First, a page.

(Marie wanted a historically oriented ceremony that was appropriate for her persona. This ceremony is based on two different kinds of installations that have been going on in England since at least the early 13th Century: The creation of a Freeman of the City [of London and other cities], and the creation of a Master of a Livery Company. Elements of both were used as appropriate, because of the unique structure of SCA awards. A Freeman was a full member of the City of London and could practice their trade, whereas a Master of a Livery Company is the professional head of that company. The Freeman aspects that were relevant included the use of six compurgators to attest to character, the swearing of an oath of loyalty, and the freedom to practice their trade. The Master aspects that were relevant were the structure of the ceremony, investment with regalia, and a processional. A part of the traditional introduction to the House of Lords was also used to fill in some gaps.)
Laurel Elevation Ceremony for HL Marie le Faivre
Kris Kinder, 12/8/2018, AS 53
Kingdom of Calontir
Researched and written by HL Saito Takauji (Matthew Parker)
Edited by Aoibheann Pálsdottir, OL
|Marie le Faivre
|LE FAIVRE HERALD:
|Cesare di Lodovico Malefici
|BEDLE OF THE ORDER:
|Alan Smyith of Darkdale & Jorrun Eydisardottir
|ESCORT LAURELS (2):
|Luckie Glasbrenner & Elynor of Glastonbury
|Rhoda Cliftune & Aurelia Paulina
|Mirabel Wynne & Eva Grimwulfsdottir
|Hirsch Eichmann (?)
|Rebecca Beaumont (?)
|Matsunaga Kagetora (?)
|Derdriu ingen Cholmain /Adelaide
|Magdalena vander Meere
G.C. Williamson, Curious Survivals: Habits and Customs of the Past That Still Live in the Present, Herbert Jenkins Ltd. (1923, rev. 1924).
Arthur Taylor, Ceremonials to be Observed by the Lord Mayor, Aldermen, Sheriffs, and Officers of the City of London, Court of Common Council (City of London, 1850). Specifically notes the composition of the Court of Common Council (aka the Hustings Court), its statutory requirements and its opening.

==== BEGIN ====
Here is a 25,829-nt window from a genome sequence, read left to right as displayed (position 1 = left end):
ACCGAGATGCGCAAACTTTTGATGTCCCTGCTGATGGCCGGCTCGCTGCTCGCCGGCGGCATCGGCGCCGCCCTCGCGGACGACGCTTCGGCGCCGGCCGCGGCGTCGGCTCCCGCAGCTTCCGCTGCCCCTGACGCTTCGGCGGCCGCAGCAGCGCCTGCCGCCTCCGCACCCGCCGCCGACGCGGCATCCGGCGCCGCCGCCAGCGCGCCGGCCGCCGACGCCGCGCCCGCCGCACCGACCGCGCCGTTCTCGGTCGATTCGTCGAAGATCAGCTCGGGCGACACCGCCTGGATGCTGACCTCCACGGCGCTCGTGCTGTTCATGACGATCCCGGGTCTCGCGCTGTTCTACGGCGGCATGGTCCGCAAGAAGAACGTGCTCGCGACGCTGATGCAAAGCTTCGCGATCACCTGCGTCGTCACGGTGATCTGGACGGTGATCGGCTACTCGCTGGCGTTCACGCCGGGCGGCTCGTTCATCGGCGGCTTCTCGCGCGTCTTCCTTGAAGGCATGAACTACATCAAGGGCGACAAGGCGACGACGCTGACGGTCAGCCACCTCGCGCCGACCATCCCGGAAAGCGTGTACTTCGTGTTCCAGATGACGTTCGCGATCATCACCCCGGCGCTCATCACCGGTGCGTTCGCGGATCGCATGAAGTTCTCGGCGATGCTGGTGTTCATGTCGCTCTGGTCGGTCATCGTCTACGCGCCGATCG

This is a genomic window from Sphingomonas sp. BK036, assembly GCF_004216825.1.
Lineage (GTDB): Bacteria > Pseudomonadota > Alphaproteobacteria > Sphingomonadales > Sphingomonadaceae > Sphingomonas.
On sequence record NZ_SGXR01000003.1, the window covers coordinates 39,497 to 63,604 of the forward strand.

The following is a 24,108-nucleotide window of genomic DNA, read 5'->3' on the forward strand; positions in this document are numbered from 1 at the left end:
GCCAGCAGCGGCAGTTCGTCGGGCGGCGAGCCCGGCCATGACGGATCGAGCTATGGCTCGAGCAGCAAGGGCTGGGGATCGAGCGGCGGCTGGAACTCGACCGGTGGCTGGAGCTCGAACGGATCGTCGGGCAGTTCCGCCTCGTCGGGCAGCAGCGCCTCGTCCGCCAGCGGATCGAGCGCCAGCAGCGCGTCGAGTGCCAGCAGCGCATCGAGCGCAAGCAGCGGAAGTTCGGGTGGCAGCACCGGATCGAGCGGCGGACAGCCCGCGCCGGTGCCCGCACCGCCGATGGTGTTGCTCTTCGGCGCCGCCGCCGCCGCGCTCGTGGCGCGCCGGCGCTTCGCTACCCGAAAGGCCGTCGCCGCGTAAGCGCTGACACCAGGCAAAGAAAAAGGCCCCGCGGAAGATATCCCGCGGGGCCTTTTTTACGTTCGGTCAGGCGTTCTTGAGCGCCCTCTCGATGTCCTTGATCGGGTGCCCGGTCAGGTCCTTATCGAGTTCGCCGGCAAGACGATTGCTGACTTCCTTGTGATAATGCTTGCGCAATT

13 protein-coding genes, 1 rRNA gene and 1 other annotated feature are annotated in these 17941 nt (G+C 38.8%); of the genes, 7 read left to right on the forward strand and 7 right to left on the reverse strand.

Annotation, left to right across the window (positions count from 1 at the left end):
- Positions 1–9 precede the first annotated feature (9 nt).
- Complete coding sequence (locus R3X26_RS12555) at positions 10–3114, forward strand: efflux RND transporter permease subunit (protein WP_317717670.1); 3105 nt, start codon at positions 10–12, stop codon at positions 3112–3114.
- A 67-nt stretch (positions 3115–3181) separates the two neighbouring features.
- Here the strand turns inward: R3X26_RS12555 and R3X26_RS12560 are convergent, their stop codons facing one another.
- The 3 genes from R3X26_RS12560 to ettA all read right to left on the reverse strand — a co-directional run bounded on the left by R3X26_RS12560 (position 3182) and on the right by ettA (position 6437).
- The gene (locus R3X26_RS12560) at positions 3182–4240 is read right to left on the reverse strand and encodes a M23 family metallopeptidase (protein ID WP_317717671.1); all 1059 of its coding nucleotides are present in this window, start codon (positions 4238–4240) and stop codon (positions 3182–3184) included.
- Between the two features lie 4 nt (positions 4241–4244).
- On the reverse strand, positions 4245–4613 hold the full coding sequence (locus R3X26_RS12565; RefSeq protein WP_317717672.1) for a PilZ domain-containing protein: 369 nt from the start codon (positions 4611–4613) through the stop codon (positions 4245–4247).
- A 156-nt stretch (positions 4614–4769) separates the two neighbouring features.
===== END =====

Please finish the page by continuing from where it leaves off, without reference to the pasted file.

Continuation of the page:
Current Literature: A Magazine of Record and Review, Vol. 1 (July-December 1888).
Transactions of the
Philological Society, London Philological Society, 1867.
XERXIS: There is one matter before Our hands that must be dispensed with. An ancient form, well established before the Falcon or the Dragon set foot in these lands.
BELANNA: The privileges and rites of these proceedings were reconfirmed by Chepe and Arwyn,reconfirming those granted by Cariadoc and Diana, in turn extending those granted by William the Silent and Sheryl of Thespis—7th Crown of the Society.
XERXIS: Herald, call forth the Hustings Court in the proper forms.
HERALD: Oyez, Oyez, Oyez. All manner of persons who have been five times by virtue of any exigent directed to the Sheriffs of Calontir, and have not surrendered their bodies to the said Sheriffs, this court doth adjudge them to be outlawed. The Court of Common Council of the Kingdom of Calontir is hereby opened in due and proper forms.
XERXIS: Let all know by these, Our words, of those who would judge these petitions and enter it upon the record of this Court. Xerxis and BelAnna, King and Queen; Donngal and Catalina, Our lawful heirs; Soren and Rowan, Chief Magistrates of Our City of Forgotten Sea.
BELANNA: As these are solemn proceedings, We direct the Bedle of the Order to set two guards at the door bearing maces, as in ancient times, to verify those who seek admission.